Developing a clear and comprehensive view of a company
01 Jan 1970 1:00 am by Rebecca Gillingham
The Government has a long-term economic plan for Britain – and success in international markets is right at the heart of it. Britain is firmly and clearly open for business once again. Exports to high-growth markets like China, India and Brazil are at all-time highs and we are the number one destination for foreign investment in Europe.
Exporting comes with risk for businesses. Objective number one is to ensure payment, but not far behind is ensuring compliance with the various regulations and sanctions that exist within the international business environment. Due diligence on partners, agents, distributors etc is very important and can help to avoid costly mistakes.
Technology can provide effective ways to ensure that a business is compliant with various regulations and also to offer reassurance over other issues such as a partner company's credit worthiness, media profile or background on directors.
Whilst it is tempting to rely on free web searches for this kind of information, the effectiveness of this approach is questionable. One free online portal for company information claimed that there were, for example, 7552 John Smiths that are registered as directors of UK companies. However using Nexis' trusted information from ICC, the actual number is 1165.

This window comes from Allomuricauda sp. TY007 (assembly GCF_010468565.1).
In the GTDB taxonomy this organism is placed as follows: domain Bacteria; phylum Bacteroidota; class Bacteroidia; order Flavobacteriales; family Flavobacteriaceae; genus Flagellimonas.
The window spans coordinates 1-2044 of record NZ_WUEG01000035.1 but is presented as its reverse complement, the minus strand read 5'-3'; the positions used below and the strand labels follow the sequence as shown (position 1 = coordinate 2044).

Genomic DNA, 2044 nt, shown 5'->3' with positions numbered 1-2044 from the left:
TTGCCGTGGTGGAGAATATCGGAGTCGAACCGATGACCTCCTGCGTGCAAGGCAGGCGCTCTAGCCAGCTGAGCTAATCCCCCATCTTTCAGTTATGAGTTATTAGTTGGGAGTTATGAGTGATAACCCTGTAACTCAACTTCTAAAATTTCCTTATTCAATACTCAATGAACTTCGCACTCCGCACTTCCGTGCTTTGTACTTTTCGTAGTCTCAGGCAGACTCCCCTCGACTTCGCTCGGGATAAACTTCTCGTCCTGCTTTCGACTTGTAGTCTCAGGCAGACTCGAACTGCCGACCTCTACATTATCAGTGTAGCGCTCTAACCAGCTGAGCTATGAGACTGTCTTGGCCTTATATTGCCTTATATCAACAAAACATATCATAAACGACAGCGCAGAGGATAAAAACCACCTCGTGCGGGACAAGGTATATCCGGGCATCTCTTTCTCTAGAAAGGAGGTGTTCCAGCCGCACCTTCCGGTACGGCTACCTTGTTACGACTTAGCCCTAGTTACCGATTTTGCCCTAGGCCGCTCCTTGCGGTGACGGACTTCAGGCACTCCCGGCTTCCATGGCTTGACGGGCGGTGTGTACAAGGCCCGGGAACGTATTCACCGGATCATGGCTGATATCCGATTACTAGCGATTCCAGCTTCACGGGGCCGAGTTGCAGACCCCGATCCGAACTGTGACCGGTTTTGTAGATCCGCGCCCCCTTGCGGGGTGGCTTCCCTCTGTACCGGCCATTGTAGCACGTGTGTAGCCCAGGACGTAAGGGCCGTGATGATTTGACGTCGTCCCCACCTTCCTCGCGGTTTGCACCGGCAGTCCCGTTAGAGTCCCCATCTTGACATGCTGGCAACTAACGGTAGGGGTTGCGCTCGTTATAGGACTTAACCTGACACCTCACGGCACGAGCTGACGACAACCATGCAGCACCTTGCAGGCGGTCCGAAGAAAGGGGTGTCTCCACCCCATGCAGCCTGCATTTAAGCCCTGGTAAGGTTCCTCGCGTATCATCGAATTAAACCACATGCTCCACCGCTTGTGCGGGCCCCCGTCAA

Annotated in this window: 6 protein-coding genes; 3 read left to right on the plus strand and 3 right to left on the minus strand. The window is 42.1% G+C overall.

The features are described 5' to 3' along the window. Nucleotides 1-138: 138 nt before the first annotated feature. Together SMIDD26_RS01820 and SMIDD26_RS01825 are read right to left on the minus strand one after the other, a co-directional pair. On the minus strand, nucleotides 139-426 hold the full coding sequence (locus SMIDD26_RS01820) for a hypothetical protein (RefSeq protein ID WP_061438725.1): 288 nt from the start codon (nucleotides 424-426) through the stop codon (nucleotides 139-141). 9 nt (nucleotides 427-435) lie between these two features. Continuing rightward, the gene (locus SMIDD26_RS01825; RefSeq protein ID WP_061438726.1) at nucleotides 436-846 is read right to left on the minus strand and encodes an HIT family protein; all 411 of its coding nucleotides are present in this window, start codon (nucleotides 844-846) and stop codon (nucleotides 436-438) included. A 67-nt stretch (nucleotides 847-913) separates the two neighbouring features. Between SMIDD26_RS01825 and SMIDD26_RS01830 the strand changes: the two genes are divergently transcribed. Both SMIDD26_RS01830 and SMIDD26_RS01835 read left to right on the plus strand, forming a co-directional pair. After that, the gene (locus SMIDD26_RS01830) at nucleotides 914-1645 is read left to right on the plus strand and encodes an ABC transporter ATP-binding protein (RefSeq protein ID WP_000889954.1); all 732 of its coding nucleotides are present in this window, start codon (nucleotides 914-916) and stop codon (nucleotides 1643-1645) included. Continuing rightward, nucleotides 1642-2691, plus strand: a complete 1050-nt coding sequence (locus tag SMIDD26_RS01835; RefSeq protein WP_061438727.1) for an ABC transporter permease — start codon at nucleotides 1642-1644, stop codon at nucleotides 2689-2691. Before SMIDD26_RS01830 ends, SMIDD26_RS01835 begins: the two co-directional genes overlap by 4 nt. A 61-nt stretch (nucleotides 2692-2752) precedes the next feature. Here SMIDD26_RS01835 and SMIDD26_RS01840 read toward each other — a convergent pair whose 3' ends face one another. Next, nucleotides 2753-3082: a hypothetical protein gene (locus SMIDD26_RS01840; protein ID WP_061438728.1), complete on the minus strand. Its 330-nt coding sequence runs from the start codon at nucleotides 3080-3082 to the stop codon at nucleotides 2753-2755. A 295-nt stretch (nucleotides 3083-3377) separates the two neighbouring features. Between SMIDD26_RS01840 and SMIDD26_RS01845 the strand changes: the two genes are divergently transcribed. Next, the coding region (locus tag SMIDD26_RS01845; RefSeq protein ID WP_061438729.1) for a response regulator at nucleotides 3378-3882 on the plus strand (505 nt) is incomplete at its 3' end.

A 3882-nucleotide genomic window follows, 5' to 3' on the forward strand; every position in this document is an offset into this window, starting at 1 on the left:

This discrepancy highlights the value of access to properly indexed information from trusted sources, when businesses are looking to operate on a global basis. Relevant information for exporters includes:
- sanctions lists – to ensure that exports do not breach international regulations on sanctions;
- international company data – to enable exporters to better understand the businesses that they are planning to work with;
- media profile – to understand a company's history and any relevant historical issues that they have encountered;
- ID verification – to understand more about the individuals involved in any deal;
- fraud checks – to check individuals against pre-defined fraud indicators.
Where large volumes of currency are involved, companies also need to be compliant with Anti-Money Laundering and Anti-Bribery & Corruption legislation.
By combining data from a number of trusted sources it is possible to develop a clear and comprehensive view of a company and make a solid judgement on risk. And, of course, technology can bring these sources together for a more efficient process.